There are eye-popping cowboy boots sitting on shelves at Jeff Yoo’s MexMall store in Aurora. Crocodile skin. Iguana skin. Ostrich.
The prices top out at $1,200.
Yoo, however, feels more at home in a pair of sneakers.
“I would never wear that and never thought about people coming in and spending that kind of money,” he said.
But they do.
The exotic boots, furniture and music are drawing Hispanic customers to Yoo’s mercado.
Yoo is one of several Asian business owners in the Denver metro area adapting to the influx of Hispanics by stocking mega stores with wares geared toward the culture.
Aurora’s Hispanic population for an area surrounding Yoo’s market increased from about 1,024 in 1990 to 11,946 in 2000.
About 42 percent of the people in that area are foreign born, with most having arrived within the past 10 years, according to census figures.
The trend benefited Asian business owners, who say it’s easier to break into the Hispanic market than to try and sell to the mainstream. And Hispanics, particularly Mexican and Central American consumers, enjoy the stores’ resemblance to markets in their native countries.
Even traditionally Asian supermarkets in the west Denver area known as Little Saigon have been seeing more Hispanic customers. Many hire Hispanic employees to help translate.
Asian supermarket owners say that 15 to 20 percent of their business is from Hispanics coming into their seafood markets.
While locals say that, for years, many Hispanic immigrants were coming from central Mexico, there seems to be an increase of people from that country’s coastal cities.
This cross-cultural blending may be a picture of Denver’s future, said Khan Vu, whose family owns Asian Supermarket on Alameda Avenue in west Denver.
As many Asians in west Denver have become successful and moved to the suburbs, more Hispanics keep moving in.
“We’re getting more diverse every day,” Vu said. “Right down here is a flavor of what’s to come.”
A feast for the eyes
“It’s because of the price,” Cecilia Martinez said, explaining why she browses the MexMall for shoes.
“When I go to places like Sears, it’s so much more expensive,” said Martinez, who is from Mexico.
In these stores, you won’t find Barbie, but rather Denise, Nina or Gracy Danselise.
The stores are a feast for the eyes, with bright-colored tops and jeans, Virgin Mary key rings and piñatas.
But the biggest moneymaker is a check-cashing store.
“Money orders to them are an integral part of everyday life,” Yoo said, speaking of newly arrived immigrants. “They don’t have checks or believe in banks. They don’t believe in a system that (in their country) went belly up. People line up to buy money orders.”
Yoo said he doesn’t “know the culture truly,” but schedules meetings with Hispanic employees to learn.
“Hispanic people are hardworking and like to spend money,” he said. “They’re one of the fastest-growing ethnic groups in the United States. Why would you not cater to them?”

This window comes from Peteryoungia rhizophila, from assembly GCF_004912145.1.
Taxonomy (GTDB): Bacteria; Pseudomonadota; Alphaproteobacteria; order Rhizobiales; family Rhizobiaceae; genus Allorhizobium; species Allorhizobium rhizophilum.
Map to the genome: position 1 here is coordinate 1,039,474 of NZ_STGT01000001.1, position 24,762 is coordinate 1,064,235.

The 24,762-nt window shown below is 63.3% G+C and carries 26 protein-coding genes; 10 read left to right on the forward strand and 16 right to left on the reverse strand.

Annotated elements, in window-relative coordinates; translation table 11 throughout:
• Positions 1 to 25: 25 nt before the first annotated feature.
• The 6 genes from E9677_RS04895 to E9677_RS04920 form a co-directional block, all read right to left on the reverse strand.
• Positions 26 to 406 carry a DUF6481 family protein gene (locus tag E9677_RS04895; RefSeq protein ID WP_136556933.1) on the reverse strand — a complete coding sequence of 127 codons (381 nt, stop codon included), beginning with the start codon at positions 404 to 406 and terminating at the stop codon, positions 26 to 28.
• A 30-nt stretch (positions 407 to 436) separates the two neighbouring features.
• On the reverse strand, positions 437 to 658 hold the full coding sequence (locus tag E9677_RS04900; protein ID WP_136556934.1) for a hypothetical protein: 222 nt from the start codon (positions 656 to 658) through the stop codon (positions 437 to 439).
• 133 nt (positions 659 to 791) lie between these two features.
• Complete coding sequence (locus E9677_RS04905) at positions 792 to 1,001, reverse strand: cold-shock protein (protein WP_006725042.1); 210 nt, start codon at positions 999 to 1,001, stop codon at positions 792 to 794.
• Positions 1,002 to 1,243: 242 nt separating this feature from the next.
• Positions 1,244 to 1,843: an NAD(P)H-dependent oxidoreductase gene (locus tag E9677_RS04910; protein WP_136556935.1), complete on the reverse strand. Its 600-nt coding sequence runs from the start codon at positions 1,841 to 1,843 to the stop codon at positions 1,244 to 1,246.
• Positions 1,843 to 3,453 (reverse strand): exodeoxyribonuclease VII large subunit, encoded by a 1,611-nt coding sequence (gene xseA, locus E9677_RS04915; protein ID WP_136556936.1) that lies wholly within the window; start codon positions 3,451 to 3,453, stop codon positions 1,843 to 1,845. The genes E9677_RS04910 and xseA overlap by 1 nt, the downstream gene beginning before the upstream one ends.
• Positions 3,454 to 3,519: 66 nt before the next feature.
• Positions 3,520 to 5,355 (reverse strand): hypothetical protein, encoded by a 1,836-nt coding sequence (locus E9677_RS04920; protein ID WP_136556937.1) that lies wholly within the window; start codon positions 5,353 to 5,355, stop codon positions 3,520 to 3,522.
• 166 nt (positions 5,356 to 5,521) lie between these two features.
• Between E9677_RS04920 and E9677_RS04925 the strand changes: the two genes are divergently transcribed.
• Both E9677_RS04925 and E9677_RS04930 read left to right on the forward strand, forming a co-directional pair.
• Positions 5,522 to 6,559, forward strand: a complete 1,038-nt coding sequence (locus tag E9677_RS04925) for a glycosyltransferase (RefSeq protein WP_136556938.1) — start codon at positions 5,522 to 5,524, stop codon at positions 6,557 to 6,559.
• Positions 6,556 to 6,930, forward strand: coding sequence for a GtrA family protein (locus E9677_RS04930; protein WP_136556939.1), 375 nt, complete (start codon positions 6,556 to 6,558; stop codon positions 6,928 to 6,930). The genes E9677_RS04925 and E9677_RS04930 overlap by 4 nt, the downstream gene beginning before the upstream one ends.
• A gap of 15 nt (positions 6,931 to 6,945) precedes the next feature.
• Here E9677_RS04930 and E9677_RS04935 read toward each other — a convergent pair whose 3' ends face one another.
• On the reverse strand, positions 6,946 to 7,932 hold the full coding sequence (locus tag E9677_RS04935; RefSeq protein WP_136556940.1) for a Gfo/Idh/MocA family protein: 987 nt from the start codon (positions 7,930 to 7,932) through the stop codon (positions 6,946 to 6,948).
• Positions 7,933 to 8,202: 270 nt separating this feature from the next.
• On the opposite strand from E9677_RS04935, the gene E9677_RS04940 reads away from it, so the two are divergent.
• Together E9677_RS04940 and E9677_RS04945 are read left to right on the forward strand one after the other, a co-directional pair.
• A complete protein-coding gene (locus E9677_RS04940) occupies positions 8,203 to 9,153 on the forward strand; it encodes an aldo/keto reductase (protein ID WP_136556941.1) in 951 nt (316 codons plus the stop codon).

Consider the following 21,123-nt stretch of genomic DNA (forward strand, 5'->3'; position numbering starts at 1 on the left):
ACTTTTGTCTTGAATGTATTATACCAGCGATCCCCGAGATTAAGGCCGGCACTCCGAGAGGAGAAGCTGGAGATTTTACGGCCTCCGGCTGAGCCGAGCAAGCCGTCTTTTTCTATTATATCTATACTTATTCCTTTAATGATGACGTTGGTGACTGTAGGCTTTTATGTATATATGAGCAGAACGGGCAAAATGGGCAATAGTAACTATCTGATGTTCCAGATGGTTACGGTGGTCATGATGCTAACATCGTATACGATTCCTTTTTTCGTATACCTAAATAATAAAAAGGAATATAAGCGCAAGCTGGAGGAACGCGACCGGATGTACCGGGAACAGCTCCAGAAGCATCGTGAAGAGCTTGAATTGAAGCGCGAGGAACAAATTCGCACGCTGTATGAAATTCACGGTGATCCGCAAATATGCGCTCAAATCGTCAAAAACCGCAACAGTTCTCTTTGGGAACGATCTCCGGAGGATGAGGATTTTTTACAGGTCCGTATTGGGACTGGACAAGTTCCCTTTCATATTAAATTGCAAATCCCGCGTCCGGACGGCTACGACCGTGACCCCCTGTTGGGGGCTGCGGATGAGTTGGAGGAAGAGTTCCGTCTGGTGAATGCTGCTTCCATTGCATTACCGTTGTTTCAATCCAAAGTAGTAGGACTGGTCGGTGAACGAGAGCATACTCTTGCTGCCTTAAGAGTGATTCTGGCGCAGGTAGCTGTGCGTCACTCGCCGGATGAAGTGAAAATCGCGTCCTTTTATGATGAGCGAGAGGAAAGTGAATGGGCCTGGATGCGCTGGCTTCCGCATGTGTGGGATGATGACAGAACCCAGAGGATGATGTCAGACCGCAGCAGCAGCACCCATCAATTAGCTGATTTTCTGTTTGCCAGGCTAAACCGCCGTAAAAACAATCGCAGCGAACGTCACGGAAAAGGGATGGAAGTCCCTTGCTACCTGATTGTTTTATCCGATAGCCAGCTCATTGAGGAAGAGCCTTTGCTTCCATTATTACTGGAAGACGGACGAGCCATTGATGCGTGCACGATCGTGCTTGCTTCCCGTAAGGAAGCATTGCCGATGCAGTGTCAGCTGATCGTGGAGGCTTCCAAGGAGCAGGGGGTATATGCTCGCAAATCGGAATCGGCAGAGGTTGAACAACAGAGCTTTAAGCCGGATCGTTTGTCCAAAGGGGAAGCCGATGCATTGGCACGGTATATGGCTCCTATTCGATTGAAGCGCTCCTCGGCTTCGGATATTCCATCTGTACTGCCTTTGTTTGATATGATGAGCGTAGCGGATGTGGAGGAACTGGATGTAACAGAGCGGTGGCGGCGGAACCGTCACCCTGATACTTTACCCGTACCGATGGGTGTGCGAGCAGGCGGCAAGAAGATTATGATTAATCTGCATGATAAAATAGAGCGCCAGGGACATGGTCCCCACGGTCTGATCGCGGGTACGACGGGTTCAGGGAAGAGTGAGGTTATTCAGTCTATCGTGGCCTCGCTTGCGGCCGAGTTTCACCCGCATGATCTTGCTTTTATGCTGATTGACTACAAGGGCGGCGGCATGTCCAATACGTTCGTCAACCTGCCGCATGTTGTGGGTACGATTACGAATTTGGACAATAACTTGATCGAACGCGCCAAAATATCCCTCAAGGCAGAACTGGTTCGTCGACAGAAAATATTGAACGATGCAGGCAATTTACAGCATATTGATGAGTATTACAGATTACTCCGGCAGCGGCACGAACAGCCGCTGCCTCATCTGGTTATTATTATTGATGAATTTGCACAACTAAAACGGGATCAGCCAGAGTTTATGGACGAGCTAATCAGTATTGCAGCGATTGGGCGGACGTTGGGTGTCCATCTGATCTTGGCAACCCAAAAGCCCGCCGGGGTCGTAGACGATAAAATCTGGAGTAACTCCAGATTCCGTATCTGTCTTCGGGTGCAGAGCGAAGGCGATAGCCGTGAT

Struggle in west Denver
It has not always been smooth sailing for these kinds of businesses, said Dong Kim, who was sipping coffee recently at one of two Hispanic indoor flea markets that he owns on Federal Boulevard.
The day was bright, but business looked grim. He sat next to two empty booths. To his left rested a blazer on a plastic bust, remnants of a bridal shop vacated in January.
To his right, he could see a bevy of mattresses stuffed inside a dark booth that was a bar.
Business is slow in the once bustling center he opened in 1991 after leaving Korea with little knowledge of English.
“Sixty percent of my regular Hispanic customers have left to another state,” said the owner of Federal Indoor Flea Market and Federal Mexicana Mall.
“There are no jobs and (because of the drought) the landscaping business is dry,” he said. “We need the Mexican people for survival. Now is a hard time for survival.”
But Kim will stick to the business. He said he keeps trying to think of things that will appeal to west Denver’s plentiful Hispanic community, which grew from about 9,500 in 1990 to a little more than 16,500 in 2000. About 33 percent of the population in that nook of town is foreign born, according to census data.
Kim owns an auto-sound business inside the flea market, which many Asian store owners say is a big hit with the Mexican community.
A dream unrealized Jung “Jeremiah” Kong, owner of La Plaza Mexicana flea market on East Colfax, came from Korea with $450 in the ‘80s.
He pictures opening a 100,000- square-foot Hispanic mega mall in Denver that would include an events and health center and mariachis.
Kong said he has been proposing the project, an estimated $6 million deal, to Denver officials for three years—without luck.
“Bankers and city government don’t have an interest in concentrating on the Hispanic market,” he said. “We’ve been talking how many years? To be honest, I’m so tired.”
Kong said Hispanics must realize that they are being “underserved.” For an estimated population of 750,000 in Colorado, it’s strange that they don’t have their own cultural events center, he said.
“That’s a big population, and nobody cares about them. I’m the Oriental guy and wasn’t planning on it. I’m not going to be their godfather, but someone has to take responsibility.”
Ilene Yokoyama-Reed sees things a little differently.
The director of the minority business office for the Governor’s Office of Economic Development and International Trade is armed with papers, facts and figures.
Denver knows the Hispanic market is crucial, she said.
“I recently gave a speech to the Denver Chamber of Commerce,” she said. “They had a special program, specifically on marketing to Hispanics. Denver’s minority population promises to have the same impact in the next 50 years that the baby boomers had in the past 50.
“People would almost have to be an ostrich not to see the potential.”